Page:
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  • Industrial lasers shine at Photonics West

Photonics Spectra
Mar 2009
David L. Shenkenberg,

SAN JOSE, Calif. – According to Tesko Laser, a company in the Chicagoland area that provides laser cutting and metal fabricating services, industrial lasers can slice through the hardest materials and make the most precise cuts with the narrowest heat-affected zones and with burr-free edges.

However, they typically cost more than plasma, oxy-fuel (that is, burns oxygen with gaseous fuel) and waterjet systems and have trouble cutting reflective materials such as aluminum and copper. They also have problems cutting thick materials, although this is not necessarily a disadvantage because the majority of sheet metal is less than 2 mm thick.

Traditionally, Nd:YAG lasers have been used for detail work, and CO2 lasers have been used for big jobs. Both have proven track records, but diode lasers offer greater energy efficiency and substantially lower costs.

Laser cutting options

In January at Photonics West, Coherent showed a 1-kW direct-diode laser called the Highlight 1000F. The laser is coupled to a fiber and has a small, slender profile that can fit on a tabletop, so it can be moved to work around tight spots. It can be cooled with tap water.

According to Marcus Noble, who markets products on behalf of Coherent, the laser is designed “to cut the sheet metal of our daily lives.” It also works well for welding, cladding and heat-treating.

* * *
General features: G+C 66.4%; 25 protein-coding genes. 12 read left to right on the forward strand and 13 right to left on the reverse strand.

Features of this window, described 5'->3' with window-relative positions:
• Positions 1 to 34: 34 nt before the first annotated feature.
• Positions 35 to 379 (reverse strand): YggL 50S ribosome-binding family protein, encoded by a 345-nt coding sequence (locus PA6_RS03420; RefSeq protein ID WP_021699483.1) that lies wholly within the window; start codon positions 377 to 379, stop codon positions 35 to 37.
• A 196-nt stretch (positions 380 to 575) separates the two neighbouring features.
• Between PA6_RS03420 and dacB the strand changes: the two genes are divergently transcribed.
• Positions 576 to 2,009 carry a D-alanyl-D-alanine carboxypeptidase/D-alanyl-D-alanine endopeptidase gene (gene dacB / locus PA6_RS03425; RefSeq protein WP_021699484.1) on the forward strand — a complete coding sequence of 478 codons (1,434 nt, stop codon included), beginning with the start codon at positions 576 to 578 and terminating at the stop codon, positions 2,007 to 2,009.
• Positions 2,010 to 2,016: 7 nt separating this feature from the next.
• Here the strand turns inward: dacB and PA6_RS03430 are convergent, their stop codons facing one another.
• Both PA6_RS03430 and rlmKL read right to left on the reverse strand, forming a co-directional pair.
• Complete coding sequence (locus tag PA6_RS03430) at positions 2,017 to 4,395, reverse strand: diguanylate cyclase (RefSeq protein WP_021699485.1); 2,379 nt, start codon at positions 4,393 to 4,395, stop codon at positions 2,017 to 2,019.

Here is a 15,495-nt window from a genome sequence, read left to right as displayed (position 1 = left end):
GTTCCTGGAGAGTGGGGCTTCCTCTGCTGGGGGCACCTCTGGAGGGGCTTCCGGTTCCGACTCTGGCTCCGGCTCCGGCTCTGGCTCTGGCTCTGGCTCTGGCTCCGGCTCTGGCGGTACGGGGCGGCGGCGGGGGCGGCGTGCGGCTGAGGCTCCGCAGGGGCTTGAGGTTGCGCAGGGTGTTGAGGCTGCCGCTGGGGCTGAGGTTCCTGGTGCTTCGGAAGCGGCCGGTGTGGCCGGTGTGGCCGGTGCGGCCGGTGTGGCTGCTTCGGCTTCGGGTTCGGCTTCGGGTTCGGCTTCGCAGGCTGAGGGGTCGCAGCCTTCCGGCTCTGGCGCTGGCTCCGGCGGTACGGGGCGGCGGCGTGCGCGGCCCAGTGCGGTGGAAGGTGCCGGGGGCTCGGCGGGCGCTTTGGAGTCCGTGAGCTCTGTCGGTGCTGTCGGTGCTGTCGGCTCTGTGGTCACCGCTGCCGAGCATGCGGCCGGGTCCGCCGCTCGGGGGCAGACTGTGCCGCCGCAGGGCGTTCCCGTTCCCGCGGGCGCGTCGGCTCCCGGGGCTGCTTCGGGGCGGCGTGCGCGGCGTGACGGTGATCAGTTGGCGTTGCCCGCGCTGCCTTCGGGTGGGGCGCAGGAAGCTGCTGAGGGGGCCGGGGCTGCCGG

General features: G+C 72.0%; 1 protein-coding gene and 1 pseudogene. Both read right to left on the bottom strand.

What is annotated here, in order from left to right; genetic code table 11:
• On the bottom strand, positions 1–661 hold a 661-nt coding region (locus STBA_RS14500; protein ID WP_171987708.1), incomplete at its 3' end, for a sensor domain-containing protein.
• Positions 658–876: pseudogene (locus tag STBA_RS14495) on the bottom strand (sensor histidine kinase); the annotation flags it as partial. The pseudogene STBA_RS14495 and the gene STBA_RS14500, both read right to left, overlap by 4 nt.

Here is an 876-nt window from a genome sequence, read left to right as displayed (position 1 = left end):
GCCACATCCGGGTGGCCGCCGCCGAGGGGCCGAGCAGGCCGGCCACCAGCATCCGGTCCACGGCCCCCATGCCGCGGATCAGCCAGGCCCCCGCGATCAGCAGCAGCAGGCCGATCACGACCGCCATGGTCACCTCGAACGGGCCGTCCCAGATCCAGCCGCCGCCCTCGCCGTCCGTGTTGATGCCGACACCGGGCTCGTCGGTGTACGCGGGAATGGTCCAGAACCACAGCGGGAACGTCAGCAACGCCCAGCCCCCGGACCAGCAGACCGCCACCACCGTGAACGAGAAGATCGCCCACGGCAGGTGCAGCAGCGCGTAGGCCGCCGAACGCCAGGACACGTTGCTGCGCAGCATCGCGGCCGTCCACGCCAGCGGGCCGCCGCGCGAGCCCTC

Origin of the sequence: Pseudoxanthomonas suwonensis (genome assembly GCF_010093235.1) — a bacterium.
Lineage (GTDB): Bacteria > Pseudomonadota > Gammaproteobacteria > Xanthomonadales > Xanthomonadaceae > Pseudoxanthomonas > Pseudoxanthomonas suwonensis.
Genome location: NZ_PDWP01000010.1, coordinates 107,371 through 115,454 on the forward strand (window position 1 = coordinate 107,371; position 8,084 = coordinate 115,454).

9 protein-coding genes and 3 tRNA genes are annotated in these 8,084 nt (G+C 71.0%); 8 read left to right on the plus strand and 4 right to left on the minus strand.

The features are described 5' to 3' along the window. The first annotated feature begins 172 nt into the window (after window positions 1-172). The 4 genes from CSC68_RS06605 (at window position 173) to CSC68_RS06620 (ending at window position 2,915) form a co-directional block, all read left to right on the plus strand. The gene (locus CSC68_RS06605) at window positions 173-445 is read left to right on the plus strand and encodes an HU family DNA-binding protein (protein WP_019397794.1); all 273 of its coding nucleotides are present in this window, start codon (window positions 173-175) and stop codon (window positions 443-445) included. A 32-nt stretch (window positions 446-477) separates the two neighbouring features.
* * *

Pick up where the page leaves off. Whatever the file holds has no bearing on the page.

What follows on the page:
Disk lasers are another alternative to traditional industrial lasers. This type of laser literally has a thin disk as the lasing medium. These lasers are powerful. In fact, Boeing recently used one in a military demonstration to shoot down an unmanned aerial vehicle.

Trumpf displayed its disk laser, the TruDisk 4002, at the recent Photonics West. This laser incorporates a new cooling system based on constant circulation of water through microchannels. Because of this cooling system, the laser is more compact, the diodes have changed, and it can be offered at a lower price, according to a company representative. Previously lasting 20,000 hours, it now lasts more than 50,000 hours. The representative said that it can run off tap water or even antifreeze for welding pipelines in Alaska.

The laser provides a maximum power of 16 kW. The diodes are sold in stacks of 4 kW, so that customers can choose to use more or less power, depending on the application, or save money by buying only one or two stacks to begin with, with the idea in mind that they can always buy more stacks later if they need to upgrade.

It has four outputs with fiber optic cables, which is a feature that the auto industry wanted. This enables factory workers to move the fiber to another output if one breaks.

A gas made up of electrons and ions.
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